This generation has created a work environment in which signs of health problems are often ignored in preference to work.
And, Chief Health Promotion Officer in the Ministry of Health, Shanika John said a number of persons adopt a robotic routine that does not always allow for connection with the mind.
“Our mind operates in a way that it sends signals to our body so that pain that you are feeling in your stomach is your mind saying to you that something is wrong.
“But we are so busy and we are so numb that we pass it by and later on, the doctor says to you ‘I think you may have a stomach ulcer’ and you ask yourself…’How, when did this come?’….” John told persons on May 15. John was the guest speaker at the launch of the St. Vincent Electricity Services Ltd -VINLECs Environmental Health and Safety Awareness Week at the company’s Cane Hall plant.
Stressing that VINLEC is one of the leading organizations that promotes Occupational Safety and Health (OSH) in the work place, John said one must always pay close attention when the body is talking through pain and other signs.
“That pain you have been feeling is something linked to a particular organ … One day you are at work and you’re not feeling well and you take two steps and then you collapse and wake up in the hospital … and you are like ‘I have been fine all the time’, but have you been really paying attention to the signals that your brain, your mind has been sending to your body…?”John questioned.
She said that many times, people just push through when they experience something like a headache.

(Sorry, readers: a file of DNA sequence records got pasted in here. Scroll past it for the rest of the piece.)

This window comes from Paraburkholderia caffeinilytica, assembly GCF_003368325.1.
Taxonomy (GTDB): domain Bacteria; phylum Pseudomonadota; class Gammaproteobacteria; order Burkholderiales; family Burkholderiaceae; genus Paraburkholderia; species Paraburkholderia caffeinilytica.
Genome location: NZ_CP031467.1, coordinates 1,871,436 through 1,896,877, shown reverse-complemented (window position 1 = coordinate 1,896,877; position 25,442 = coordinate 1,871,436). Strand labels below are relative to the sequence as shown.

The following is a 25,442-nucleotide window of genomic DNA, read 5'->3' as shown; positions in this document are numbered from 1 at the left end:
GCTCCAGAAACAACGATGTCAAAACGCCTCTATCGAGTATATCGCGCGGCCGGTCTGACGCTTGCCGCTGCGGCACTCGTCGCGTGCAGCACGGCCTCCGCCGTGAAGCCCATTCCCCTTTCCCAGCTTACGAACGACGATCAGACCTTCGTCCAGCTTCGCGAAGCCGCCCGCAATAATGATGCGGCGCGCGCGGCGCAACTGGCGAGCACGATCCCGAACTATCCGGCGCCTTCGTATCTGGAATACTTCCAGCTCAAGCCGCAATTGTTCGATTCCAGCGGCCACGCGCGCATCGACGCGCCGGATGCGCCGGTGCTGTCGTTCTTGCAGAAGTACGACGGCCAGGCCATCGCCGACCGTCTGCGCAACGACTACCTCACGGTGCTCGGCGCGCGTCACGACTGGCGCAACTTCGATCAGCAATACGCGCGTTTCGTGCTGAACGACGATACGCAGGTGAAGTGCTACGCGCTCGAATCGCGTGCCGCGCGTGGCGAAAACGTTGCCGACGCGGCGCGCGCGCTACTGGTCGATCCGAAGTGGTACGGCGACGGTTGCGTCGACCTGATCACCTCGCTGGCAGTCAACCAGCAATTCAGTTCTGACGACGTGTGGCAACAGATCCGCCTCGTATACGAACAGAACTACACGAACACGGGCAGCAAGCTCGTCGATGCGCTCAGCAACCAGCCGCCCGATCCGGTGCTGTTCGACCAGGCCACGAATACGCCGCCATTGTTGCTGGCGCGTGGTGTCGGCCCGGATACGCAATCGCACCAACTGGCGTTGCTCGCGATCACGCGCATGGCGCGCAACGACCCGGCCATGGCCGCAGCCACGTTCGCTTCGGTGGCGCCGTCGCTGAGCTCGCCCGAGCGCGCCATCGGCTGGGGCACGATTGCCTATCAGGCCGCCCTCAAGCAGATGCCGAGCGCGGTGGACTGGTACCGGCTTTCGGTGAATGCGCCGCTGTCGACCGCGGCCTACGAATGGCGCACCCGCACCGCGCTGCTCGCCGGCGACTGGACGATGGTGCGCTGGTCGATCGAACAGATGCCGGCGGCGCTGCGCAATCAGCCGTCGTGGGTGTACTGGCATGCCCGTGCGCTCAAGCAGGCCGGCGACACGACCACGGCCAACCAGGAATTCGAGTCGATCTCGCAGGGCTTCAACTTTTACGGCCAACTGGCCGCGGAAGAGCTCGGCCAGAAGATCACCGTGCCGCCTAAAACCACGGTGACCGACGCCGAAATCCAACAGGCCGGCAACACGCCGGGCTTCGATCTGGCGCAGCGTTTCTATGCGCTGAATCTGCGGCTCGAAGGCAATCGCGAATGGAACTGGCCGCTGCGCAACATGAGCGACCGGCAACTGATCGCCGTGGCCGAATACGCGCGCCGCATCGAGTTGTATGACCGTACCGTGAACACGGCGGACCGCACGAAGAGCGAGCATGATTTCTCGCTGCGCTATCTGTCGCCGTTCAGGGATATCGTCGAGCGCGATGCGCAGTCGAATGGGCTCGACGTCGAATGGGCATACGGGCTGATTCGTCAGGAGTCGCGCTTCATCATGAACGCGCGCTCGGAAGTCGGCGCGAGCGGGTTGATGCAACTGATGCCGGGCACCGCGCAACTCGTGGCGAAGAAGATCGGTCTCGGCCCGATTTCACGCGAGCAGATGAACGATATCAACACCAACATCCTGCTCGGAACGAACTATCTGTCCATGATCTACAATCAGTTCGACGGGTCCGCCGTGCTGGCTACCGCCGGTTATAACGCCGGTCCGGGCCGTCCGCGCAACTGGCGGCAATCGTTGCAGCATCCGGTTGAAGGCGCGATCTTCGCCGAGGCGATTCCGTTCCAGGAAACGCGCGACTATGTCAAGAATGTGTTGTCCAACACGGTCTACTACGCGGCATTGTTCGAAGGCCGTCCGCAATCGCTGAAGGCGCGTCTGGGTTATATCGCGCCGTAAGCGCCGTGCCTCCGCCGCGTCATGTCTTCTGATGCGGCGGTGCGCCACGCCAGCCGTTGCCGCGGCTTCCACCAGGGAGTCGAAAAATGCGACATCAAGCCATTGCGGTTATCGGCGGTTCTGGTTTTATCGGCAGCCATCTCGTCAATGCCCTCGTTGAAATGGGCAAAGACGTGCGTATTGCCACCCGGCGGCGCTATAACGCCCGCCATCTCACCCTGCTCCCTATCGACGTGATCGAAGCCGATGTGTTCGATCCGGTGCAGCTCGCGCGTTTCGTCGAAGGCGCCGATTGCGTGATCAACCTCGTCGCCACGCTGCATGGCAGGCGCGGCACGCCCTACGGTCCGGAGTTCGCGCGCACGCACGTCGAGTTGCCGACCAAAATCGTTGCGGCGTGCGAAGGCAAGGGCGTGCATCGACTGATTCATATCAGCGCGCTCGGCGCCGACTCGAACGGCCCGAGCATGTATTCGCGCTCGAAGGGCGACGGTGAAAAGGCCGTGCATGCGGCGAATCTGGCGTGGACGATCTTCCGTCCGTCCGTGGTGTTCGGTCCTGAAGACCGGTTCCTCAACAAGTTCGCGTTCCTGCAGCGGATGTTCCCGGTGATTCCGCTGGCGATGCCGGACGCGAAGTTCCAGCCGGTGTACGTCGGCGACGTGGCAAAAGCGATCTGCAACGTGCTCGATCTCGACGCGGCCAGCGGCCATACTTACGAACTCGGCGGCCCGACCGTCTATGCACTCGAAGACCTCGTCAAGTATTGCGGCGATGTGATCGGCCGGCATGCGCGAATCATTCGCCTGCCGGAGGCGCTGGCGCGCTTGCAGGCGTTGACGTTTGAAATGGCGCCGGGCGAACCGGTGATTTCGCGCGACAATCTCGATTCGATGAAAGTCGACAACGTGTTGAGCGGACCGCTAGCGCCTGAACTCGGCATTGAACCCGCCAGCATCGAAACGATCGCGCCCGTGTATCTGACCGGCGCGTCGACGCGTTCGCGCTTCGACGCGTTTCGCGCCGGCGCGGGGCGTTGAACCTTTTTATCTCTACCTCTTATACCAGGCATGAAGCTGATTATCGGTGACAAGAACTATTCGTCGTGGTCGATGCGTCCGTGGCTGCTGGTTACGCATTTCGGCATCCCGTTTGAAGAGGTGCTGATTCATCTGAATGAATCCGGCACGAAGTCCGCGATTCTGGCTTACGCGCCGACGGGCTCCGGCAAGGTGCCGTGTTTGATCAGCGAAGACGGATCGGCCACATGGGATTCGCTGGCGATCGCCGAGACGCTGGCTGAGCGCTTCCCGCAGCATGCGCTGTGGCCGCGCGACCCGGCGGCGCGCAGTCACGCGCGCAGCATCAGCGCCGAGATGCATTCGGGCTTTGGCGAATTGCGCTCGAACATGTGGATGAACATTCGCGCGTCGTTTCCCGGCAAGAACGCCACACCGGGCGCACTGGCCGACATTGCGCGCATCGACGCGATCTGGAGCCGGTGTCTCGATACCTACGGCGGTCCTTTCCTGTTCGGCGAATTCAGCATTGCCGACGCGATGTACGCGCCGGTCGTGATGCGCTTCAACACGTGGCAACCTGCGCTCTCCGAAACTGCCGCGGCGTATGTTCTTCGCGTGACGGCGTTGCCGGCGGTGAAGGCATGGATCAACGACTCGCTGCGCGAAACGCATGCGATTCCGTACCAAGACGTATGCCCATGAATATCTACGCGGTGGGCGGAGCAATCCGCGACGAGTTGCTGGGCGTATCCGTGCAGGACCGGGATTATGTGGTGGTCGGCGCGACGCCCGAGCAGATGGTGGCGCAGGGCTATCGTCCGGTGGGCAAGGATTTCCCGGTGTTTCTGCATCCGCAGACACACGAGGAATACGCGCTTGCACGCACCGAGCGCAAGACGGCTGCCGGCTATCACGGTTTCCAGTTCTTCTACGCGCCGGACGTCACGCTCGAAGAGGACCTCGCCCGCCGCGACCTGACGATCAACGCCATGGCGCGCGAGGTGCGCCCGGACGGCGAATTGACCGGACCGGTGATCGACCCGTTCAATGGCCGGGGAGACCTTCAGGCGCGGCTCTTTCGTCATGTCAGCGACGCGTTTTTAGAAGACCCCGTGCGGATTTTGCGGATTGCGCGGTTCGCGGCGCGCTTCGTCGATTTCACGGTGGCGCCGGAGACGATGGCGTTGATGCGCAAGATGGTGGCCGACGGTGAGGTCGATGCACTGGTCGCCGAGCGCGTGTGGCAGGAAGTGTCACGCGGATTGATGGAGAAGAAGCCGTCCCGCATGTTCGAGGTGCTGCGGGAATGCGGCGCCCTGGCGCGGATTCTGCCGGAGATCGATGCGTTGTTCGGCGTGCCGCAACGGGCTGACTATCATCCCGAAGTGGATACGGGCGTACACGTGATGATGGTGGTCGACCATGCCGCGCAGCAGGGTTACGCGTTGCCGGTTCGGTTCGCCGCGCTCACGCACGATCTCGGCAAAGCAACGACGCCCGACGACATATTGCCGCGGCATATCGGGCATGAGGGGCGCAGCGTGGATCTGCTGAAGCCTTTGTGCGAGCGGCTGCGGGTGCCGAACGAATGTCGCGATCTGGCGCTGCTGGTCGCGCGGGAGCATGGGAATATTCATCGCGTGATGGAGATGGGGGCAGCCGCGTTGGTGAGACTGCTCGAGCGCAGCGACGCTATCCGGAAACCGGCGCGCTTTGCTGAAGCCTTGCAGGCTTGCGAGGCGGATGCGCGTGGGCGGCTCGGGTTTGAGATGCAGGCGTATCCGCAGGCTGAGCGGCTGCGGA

“Our generation has created this environment that we say ‘but we press’. I find it is one of the most toxic things that we can do to ourselves where no matter how tired, how exhausted, how much something hurts we press, rather than dealing with the situation, we push past it,” John noted.
The Chief Health Promotion Officer said that sometimes, pushing past what one is feeling, costs “way more” than if you had just stopped.
She said some persons refuse to stop and take stock of themselves as they are sometimes afraid of what they will feel, and that persons must at times pause and listen to what their body may be saying.
“It might be sometime physical in terms of a pain, or it might just be the energy that you need to get started for your next step,” John stressed.
She also noted that in these times, persons are also afraid to ask for help, maybe seeing it as a sign of weakness, a mindset that they need to get rid of.
“For some people, asking for help is a struggle. Don’t assume that what you are seeing and people are ignoring means that they are not willing to help you.
“Sometimes they just can’t see it. Some people cannot see when there is a need to offer help because they simply don’t know how to offer help and they don’t know you need help and that is the reality of it,” John said, adding that some persons are also afraid to hear “no”, or, “I can’t help”, but that should not stop someone from asking.
“Your mind has a way of telling your body physically when something is right and when something is wrong. The longer you ignore those signals the greater the results are going to be in some instances where your health is concerned.
“And the same thing operates for your occupational health and safety. The longer you go thinking that you can just throw your helmet on one side, one day it might not be on properly and the side that is not on properly might get the greatest outcome,” John said.
VINLEC’s environmental health and safety awareness week was held under the theme, “Healthy Mind and Body-Safe Practices in our Community.”
The opening ceremony also heard from VINLEC’s chief executive officer (CEO) Dr. Vaughn Lewis, general secretary of the National Workers Movement (NWM), Noel Jackson, the company’s OSH Officer Anthony Patterson, and public relations officer (PRO), Bria King.
Employee, Raheem Hall, was recognized for submitting the winning theme for the week of activities, while several employees did skits centered on occupational safety and health.